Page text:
• You must receive reporting on the collectibility of your accounts.  Even though recovery rates can vary widely by industry and even by company within an industry, you must get a monthly update that allows you to see your recovery rates.  Any erosion in recovery rates should prompt a conversation with your agency. 


  • Set up a semi-annual review with your agency centered around the subjects of account placement activity, payments and settlement results, recovery rates, and closed account reporting. 


Just how many collection agencies run Ponzi schemes?  We suspect it is a small number; however, if you happen to be using the wrong company, the results can be devastating.  An unscrupulous agency can quickly steal tens of thousands of dollars from a client without the client having any clue that the theft has occured.


Kelly Brand NewKnow the character of the collection partner you choose and ensure you hold them accountable for results and reporting.  That is the best way to mitigate your risk.


Kelly Cronan is the Vice President of Collection Operations.  Kelly can be reached at 763 315 9660 and his email is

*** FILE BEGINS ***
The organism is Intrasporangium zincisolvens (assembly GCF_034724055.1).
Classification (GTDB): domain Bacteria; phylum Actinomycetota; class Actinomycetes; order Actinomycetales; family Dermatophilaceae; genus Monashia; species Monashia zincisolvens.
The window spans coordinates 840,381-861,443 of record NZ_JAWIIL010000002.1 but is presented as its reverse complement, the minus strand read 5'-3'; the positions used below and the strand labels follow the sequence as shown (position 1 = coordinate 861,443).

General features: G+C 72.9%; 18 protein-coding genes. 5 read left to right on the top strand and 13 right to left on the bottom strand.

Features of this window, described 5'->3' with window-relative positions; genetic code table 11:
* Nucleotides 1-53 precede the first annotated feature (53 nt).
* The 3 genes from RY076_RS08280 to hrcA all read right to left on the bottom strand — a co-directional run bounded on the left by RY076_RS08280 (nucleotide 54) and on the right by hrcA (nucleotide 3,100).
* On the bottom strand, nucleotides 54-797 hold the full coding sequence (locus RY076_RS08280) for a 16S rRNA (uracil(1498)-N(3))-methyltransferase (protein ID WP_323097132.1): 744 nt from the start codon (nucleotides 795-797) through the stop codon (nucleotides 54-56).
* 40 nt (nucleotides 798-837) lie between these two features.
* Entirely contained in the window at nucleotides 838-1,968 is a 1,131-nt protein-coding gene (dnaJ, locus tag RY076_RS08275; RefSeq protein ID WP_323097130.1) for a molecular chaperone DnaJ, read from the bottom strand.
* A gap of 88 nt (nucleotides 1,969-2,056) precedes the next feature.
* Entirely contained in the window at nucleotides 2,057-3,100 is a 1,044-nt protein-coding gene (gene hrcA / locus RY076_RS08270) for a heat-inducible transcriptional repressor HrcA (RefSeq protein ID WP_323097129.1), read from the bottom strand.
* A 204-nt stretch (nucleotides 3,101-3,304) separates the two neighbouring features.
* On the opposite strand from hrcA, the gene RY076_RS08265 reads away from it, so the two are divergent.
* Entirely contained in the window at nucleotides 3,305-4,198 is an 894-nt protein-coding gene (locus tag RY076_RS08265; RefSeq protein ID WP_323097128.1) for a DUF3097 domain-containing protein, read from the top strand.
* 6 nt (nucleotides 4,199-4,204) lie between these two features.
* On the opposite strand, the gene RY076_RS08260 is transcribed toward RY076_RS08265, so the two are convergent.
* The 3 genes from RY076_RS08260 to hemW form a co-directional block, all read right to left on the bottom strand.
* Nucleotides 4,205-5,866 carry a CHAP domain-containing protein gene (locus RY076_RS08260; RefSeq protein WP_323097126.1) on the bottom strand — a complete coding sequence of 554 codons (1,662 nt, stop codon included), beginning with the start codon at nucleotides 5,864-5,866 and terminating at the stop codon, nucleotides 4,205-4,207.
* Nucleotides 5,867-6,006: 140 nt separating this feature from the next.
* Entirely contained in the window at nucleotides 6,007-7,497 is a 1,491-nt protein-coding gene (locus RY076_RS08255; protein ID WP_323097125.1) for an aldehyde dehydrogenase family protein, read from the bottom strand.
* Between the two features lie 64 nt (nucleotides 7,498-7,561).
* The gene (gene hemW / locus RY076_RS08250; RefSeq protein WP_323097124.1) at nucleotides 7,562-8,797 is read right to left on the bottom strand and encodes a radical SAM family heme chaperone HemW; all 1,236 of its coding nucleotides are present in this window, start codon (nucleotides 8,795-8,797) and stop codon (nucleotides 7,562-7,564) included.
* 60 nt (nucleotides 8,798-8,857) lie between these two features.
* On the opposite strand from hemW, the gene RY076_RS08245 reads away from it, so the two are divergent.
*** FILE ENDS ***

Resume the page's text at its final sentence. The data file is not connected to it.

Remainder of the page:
In This Issue
43rd Anniversary
Spring Training!
Ponzi Scheme?
Associate Spotlight
Overseas Recoveries

Receivables Control


Executive Team

Luke Vidor, Pres/ CEO


National Sales Team

Jim Fritz, VP

Scott Hopper 

Rod Mettling 

Steve Harrington 


Professional Services Group

Kurt Huizinga

 Patrick O'Gorman

Quick Links

Isaac New   
Associate Spotlight 

Isaac Hjermstad was named Receivables Control's 2012 Employee of the Year. 


This honor was bestowed upon Isaac by his peers for his dedication to production excellence.  Isaac has consistently been a top performer at Receivables Control. 


Isaac joined Receivables Control in 2001 and is a Collection Manager and Senior Collection Professional.


Congratulations Isaac!



Gina Schillewaert was announced as the winner of the 2012 Ignitor of the Year Award. 


Gina joined Receivables Control in 1998 and provides a tremendous level of support to our clients, as well as our sales and collection teams. 


Congratulations Gina! 


foreign currency 

Trouble Overseas?

Our clients are often frustrated most by problems they have collecting foreign receivables.  


Let us help you collect your problem foreign accounts.  Whether its Austria or Zambia, Saudi Arabia or Shanghai, Mexico City or Moscow,  Pakistan or Peru, we have you covered in these locales and all points in between!


Our global recoveries team collects millions of dollars for our clients.  Contact us to help you today! 



Receivables Control

7373 Kirkwood Ct,

Suite 200,

Maple Grove, MN 55369


763 315 9600 

aca updated size
ccla updated size